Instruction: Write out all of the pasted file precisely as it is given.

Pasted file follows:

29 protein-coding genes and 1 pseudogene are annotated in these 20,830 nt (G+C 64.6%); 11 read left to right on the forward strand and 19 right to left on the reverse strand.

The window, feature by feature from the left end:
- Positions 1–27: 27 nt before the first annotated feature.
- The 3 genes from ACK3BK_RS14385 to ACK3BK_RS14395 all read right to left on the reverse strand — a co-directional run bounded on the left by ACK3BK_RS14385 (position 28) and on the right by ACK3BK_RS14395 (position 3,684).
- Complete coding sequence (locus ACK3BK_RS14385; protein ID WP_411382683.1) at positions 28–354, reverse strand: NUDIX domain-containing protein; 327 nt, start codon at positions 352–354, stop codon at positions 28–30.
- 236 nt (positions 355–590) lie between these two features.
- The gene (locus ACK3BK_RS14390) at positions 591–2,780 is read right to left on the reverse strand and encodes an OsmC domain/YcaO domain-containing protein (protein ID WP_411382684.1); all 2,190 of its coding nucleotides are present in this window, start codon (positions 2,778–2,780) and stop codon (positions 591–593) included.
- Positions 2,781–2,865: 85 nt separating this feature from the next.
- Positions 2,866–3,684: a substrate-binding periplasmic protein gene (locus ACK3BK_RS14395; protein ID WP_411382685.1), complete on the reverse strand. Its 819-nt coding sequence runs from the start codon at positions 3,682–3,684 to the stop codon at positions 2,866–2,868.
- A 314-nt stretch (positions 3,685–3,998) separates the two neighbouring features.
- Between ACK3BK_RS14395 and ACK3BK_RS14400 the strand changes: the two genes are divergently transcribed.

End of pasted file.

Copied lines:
29 protein-coding genes and 1 pseudogene are annotated in these 20,830 nt (G+C 64.6%); 11 read left to right on the forward strand and 19 right to left on the reverse strand.

The window, feature by feature from the left end:
- Positions 1–27: 27 nt before the first annotated feature.
- The 3 genes from ACK3BK_RS14385 to ACK3BK_RS14395 all read right to left on the reverse strand — a co-directional run bounded on the left by ACK3BK_RS14385 (position 28) and on the right by ACK3BK_RS14395 (position 3,684).
- Complete coding sequence (locus ACK3BK_RS14385; protein ID WP_411382683.1) at positions 28–354, reverse strand: NUDIX domain-containing protein; 327 nt, start codon at positions 352–354, stop codon at positions 28–30.
- 236 nt (positions 355–590) lie between these two features.
- The gene (locus ACK3BK_RS14390) at positions 591–2,780 is read right to left on the reverse strand and encodes an OsmC domain/YcaO domain-containing protein (protein ID WP_411382684.1); all 2,190 of its coding nucleotides are present in this window, start codon (positions 2,778–2,780) and stop codon (positions 591–593) included.
- Positions 2,781–2,865: 85 nt separating this feature from the next.
- Positions 2,866–3,684: a substrate-binding periplasmic protein gene (locus ACK3BK_RS14395; protein ID WP_411382685.1), complete on the reverse strand. Its 819-nt coding sequence runs from the start codon at positions 3,682–3,684 to the stop codon at positions 2,866–2,868.
- A 314-nt stretch (positions 3,685–3,998) separates the two neighbouring features.
- Between ACK3BK_RS14395 and ACK3BK_RS14400 the strand changes: the two genes are divergently transcribed.